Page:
By Donella Meadows
–July 17, 1997–
I don’t travel by air all that often, so I can’t get used to the squeezed-in seats. Every time I get in a plane it seems they’ve shaved another half-inch from the seat width, and the rows are an inch closer together. When the person in front of you leans back nowadays, his or her head ends up right in your lap.
Sometime in the past year the airlines also stopped pretending to serve meals. Now they toss a bag of peanuts in your direction. The peanut bags are getting smaller.
The only time I watch TV is when I stay in hotels, which is about as often as I fly, so I get surprised by rising ratio of advertising to program. Recently I tried to watch a movie, but it was more than half ads. Even PBS has ads now, getting ever longer.
They show ads on the plane too, when you’re strapped in and can’t escape. Ads are everywhere in airports, blatting from TVs, even pasted on the backs of stall doors in the bathrooms.
The squeeze, the squeeze, the money-making squeeze, taking up more space in our lives, filling it with less worth. Grabbing our attention, offering everything, while cutting quality and raising price. The shrinking chocolate bar. The appliance without an on-off switch. (You have to plug and unplug it — saves the manufacturer at least a buck a unit.) The new shoes that fall apart one month sooner than the previous ones did.
Banks charge for talking to a real live teller, the telephone company for information, gas stations for road maps, all of which used to be free. Pensions and health insurance are less generous than they used to be, if they exist at all. Half-pound packages contain 7 3/4 ounces. I don’t know how long it’s been since 2-by-4s actually measured 2 by 4.
The squeeze constricts everything it touches, most recently health care. Once patients were sick human beings, now they’re items on an assembly line. A friend of mine, one of many caring practitioners still valiantly trying to maintain quality, was just told that her patients will now be scheduled not every half-hour, but every 15 minutes.
They used to make house calls; now you come to them, they’re 45 minutes late, they give you 15 minutes and charge you ten times as much.
I don’t think the eternal squeeze is necessary to business, only to a certain size and type of business, one that is so big, so plurally owned, so distant from its products and customers, that it can only measure itself by size and spreadsheets. There are plenty of companies, some large but most small, that still pride themselves on the quality of their products and their relationships with clients. When you interact with them, you don’t feel squeezed.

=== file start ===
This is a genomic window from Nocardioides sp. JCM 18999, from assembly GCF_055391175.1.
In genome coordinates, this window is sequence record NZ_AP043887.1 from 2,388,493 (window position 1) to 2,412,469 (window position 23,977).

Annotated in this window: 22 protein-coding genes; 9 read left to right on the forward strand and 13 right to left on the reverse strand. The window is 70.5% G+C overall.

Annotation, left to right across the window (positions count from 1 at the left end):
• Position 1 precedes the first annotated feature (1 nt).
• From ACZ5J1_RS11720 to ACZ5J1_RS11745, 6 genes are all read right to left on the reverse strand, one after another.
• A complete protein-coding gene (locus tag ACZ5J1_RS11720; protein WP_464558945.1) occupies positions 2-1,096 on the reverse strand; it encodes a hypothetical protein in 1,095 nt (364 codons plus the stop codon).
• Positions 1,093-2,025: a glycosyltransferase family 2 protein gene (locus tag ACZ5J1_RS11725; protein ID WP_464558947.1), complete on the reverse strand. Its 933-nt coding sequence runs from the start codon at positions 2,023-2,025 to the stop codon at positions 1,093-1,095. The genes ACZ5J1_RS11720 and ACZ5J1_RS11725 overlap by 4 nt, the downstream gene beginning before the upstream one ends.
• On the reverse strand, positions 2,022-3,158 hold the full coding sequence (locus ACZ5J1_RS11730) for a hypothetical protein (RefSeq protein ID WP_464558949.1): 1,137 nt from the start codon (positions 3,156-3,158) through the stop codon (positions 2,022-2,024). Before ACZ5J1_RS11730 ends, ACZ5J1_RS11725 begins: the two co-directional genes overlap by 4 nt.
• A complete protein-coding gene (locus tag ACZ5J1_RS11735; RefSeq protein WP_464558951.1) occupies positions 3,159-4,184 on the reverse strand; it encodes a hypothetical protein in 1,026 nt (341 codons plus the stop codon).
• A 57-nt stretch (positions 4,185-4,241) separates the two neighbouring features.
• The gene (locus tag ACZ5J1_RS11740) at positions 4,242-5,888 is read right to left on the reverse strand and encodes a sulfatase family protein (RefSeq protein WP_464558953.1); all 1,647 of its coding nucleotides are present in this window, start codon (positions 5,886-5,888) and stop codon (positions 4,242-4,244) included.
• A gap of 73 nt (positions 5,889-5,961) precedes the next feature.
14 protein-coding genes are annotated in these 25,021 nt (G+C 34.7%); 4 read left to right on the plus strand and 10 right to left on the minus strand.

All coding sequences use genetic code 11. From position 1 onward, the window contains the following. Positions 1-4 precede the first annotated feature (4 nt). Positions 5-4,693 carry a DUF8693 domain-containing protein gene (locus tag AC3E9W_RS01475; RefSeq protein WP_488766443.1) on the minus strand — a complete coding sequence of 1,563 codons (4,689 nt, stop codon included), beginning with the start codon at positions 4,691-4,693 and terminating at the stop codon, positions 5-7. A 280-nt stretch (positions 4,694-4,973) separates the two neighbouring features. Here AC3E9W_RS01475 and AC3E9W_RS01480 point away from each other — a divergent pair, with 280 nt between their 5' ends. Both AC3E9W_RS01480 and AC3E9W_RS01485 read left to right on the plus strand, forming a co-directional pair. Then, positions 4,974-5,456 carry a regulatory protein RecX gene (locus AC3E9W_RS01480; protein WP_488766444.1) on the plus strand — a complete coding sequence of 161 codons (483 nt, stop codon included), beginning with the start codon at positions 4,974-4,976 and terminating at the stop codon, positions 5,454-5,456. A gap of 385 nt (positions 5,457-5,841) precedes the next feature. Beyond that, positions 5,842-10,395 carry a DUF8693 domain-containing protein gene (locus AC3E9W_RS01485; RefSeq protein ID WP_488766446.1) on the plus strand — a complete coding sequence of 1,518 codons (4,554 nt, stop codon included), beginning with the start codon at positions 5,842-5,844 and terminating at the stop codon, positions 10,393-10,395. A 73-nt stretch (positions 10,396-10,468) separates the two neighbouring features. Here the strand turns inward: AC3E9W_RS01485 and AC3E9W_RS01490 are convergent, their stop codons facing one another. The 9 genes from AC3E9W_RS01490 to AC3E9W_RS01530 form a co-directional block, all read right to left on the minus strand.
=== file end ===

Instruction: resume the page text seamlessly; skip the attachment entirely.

Around me are family farmers who sell flowers, vegetables or milk, fresh-produced, to folks who live nearby. They take joy in the beauty of their produce and the health of their soil, and they’re content to do good work and make enough to support the family. They wouldn’t shrink the size of a “pint” box of strawberries just to make a few cents more.
Stonyfield Yogurt is a medium-sized company still dedicated to pure product, decent treatment of workers, and premium prices to dairy-farmer suppliers. Interface carpet tiles is a billion-dollar company going to great expense to reduce the environmental impacts of its operations.
I know a guy who has a restaurant in San Francisco that serves inexpensive, colorful, healthy food, lovingly prepared. He always has a waiting list for reservations. “You know,” he told me, “if I charged 25 cents more per meal, I could pay off my start-up costs in 18 months instead of 3 years.” “Why don’t you?” I asked. “Well, I make a fair profit,” he said, “and I don’t want to have that kind of relationship with the people who eat here.”
If you have a thousand customers a week and you could get 25 cents more out of each of them, that would be $250. Not worth doing. But if you have 10 million customers, 25 cents apiece adds up to $2.5 million a week, $130 million a year. No way you could pass up the chance to squeeze out that money. And use it to grow to 100 million customers. If you don’t, your competitors will.
I think our love/hate relationship with business comes from the fact that we regularly encounter these two different kinds of businesses — our friends and neighbors, doing good work and hoping to make a buck, and the players in the big leagues, where they play a different game. Disney and Wal-Mart, once lovable companies, have grown into monsters with no apparent goal except to engulf the world. General Motors, Nike, Microsoft, Texaco, Dow, Sears, Delta at some point had to stop competing on the basis of quality and start competing on the basis of lower costs, attained by squeezing suppliers, customers, workers, resources, regulators, and competitors — especially small competitors still trying to run a heartfelt business.
The five hundred largest corporations, larger than many nations in terms of the amount of money that flows through them in a year, account for one-fourth of the world’s economic output, but only employ one-fourth of one percent of the world’s workers. When they talk at us about the importance of creating jobs, encouraging private enterprise, freeing the market, they’re trying get favors for the big guys by touching our respect for the little ones.
That’s just one more example of the squeeze.
Copyright Sustainability Institute 1997